Do You Have An Innie or An Outie? Part 2

Previously on Blog by Bake…

I compared life to a video game and explained how our mindset is a lot like our belly button (read here before you go any further). And then I left you with a cliffhanger and the following question:

Can we change our locus of control?

How we answer that question probably says more about our locus of control than anything else to follow in this post. Remember our LOC is all about how much influence we think we have on what happens next in our lives.

If we have an internal locus of control, we believe we are in charge, thus, we also probably believe we can impact our LOC. On the flip side, if we think life is out of our hands, then we probably don’t have any reason to believe that we can change our LOC.

Expects suggest that locus of control is formed at a very young age and may be influenced by how authoritative or nurturing our parents were. That means that some factors are inborn and there may not be much we can change.

However, as points out, there are certain things we can do make our LOC look more like an innie.

Be Aware of Your Voice

What does our internal monologue sound like? Do we constantly use phrases like, “I can’t” or “I don’t have any say”? Limit the negative self talk.

Be Aware of Your Choice

We may not be able to choose our boss’ attitude, but we can chose how it impacts our day. When we change from “I don’t have a say” to “I may not be able to x, but I can y” we start to realize that we always have a choice. This cracks the door open and allows us to see that do have some influence on what is going on around us. Knowing that we have at least some say helps us feel more in control.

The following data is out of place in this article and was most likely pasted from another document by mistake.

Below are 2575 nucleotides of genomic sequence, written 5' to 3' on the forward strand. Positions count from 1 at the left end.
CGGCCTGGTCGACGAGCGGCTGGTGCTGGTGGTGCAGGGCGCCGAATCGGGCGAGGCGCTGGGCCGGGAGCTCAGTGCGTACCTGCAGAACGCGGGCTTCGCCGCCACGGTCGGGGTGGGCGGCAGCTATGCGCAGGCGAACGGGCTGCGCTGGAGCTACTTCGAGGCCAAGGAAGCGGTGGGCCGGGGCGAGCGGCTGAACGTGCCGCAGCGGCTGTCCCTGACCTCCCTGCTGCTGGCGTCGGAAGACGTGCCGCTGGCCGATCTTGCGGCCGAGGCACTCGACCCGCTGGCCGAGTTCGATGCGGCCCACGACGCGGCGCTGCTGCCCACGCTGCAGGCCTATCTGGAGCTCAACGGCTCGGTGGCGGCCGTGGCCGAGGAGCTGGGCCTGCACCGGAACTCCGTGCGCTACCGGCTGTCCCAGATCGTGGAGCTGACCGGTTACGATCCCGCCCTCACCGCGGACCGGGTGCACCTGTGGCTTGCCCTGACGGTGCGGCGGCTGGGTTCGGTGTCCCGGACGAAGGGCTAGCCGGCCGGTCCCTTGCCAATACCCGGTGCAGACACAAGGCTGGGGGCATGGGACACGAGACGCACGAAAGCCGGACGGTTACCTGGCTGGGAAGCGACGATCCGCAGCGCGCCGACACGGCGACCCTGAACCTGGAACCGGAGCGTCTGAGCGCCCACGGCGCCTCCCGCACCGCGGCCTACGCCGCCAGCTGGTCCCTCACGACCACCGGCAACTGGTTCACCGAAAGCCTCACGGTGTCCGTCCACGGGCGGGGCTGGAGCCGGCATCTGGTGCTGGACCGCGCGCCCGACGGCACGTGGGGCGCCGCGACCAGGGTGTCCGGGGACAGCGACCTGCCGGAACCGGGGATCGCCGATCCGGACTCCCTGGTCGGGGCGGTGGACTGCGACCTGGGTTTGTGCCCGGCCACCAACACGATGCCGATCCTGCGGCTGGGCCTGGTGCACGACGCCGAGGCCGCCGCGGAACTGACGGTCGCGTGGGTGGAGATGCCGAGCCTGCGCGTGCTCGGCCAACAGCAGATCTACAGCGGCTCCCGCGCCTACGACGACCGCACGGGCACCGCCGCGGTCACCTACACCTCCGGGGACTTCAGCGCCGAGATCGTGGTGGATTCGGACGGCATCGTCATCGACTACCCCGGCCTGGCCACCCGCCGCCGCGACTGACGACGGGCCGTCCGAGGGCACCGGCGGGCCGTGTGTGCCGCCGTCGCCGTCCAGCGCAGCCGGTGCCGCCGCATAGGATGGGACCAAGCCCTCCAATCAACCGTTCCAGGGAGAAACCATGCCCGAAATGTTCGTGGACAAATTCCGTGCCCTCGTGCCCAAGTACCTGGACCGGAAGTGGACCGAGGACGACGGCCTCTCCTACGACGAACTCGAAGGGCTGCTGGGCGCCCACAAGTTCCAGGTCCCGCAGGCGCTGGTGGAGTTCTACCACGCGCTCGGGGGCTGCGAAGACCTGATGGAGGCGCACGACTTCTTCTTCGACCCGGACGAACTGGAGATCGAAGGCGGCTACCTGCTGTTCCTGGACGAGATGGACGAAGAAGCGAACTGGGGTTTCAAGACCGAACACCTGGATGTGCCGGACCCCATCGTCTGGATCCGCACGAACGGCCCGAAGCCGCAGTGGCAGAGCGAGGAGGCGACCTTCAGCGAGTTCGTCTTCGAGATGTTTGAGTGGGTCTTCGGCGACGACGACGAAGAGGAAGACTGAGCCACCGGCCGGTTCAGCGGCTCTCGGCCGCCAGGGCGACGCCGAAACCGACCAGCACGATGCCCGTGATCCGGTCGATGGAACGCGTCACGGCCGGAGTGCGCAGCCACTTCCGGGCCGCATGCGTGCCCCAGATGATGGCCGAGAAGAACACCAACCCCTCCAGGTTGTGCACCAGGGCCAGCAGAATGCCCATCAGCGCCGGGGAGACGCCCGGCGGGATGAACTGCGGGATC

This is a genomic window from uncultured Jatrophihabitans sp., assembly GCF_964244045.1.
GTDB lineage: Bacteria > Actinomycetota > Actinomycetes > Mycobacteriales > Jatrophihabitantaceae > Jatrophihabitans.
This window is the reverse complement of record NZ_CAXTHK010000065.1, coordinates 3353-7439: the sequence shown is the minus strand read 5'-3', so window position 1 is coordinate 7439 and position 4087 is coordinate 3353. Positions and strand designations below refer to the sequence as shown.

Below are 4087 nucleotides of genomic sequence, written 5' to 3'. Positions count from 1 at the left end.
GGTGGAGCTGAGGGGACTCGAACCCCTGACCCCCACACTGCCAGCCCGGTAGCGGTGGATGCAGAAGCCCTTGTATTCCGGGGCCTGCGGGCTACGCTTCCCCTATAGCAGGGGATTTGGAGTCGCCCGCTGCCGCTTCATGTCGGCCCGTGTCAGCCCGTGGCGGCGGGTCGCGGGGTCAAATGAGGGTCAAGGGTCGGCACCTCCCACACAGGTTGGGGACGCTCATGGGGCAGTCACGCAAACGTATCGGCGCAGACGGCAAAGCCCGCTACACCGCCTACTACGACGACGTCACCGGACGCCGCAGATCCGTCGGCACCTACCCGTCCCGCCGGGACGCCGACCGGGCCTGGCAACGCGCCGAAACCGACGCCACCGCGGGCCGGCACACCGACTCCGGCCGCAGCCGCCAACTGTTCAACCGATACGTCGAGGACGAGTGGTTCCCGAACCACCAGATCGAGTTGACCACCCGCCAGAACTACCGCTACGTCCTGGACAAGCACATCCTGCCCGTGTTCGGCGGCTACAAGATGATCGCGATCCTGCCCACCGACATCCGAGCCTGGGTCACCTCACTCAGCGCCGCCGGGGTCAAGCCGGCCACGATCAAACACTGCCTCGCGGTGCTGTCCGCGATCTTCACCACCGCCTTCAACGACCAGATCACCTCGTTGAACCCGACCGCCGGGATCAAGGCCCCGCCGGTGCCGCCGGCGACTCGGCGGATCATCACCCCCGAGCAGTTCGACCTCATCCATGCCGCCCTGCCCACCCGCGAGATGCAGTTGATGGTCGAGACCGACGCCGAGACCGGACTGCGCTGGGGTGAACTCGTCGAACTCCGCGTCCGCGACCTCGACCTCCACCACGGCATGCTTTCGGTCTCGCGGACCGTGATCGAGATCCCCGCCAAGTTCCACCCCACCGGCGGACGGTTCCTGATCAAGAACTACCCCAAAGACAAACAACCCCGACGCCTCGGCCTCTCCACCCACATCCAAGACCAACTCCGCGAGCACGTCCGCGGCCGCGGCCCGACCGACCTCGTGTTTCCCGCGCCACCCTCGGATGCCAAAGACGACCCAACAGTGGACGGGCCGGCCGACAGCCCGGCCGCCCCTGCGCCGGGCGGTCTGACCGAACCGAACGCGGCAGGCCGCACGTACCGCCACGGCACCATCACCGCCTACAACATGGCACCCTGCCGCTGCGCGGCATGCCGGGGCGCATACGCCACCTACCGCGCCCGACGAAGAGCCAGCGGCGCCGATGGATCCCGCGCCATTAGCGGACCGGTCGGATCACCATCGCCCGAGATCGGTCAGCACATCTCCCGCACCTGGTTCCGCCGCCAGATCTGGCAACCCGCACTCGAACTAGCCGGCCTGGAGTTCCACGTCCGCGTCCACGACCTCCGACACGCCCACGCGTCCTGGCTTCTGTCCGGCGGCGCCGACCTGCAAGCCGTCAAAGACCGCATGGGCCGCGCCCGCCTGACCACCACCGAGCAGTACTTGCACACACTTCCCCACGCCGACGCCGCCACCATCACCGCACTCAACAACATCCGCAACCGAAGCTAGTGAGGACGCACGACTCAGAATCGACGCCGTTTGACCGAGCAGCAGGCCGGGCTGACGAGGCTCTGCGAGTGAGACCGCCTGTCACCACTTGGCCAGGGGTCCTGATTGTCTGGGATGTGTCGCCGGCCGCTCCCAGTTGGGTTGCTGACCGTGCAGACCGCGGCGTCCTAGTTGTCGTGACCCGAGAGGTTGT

Be Aware of Your Joyce

For the sake of keeping the rhyming headlines going, let’s pretend our best friend is named Joyce. And let’s say Joyce has an internal locus of control. We can use that to our advantage. When we feel like we have no control, we feel trapped. Our inner voice becomes negative and we are blind to our choices. Enter Joyce! We can have our friends help us brainstorm ideas and point out ways that we can, in fact, have a say in what is happening around us. The people who know us best can be great resources for helping us cultivate our innie.

As I said yesterday, we may feel like we are on a perpetual teeter totter, shifting from internal to external locus of control. During those down times, it is important to remember that even when things feel set, we do have some control. We just have to pay attention to our voice, our choice and our Joyce (or Royce or whatever your friend’s name is).


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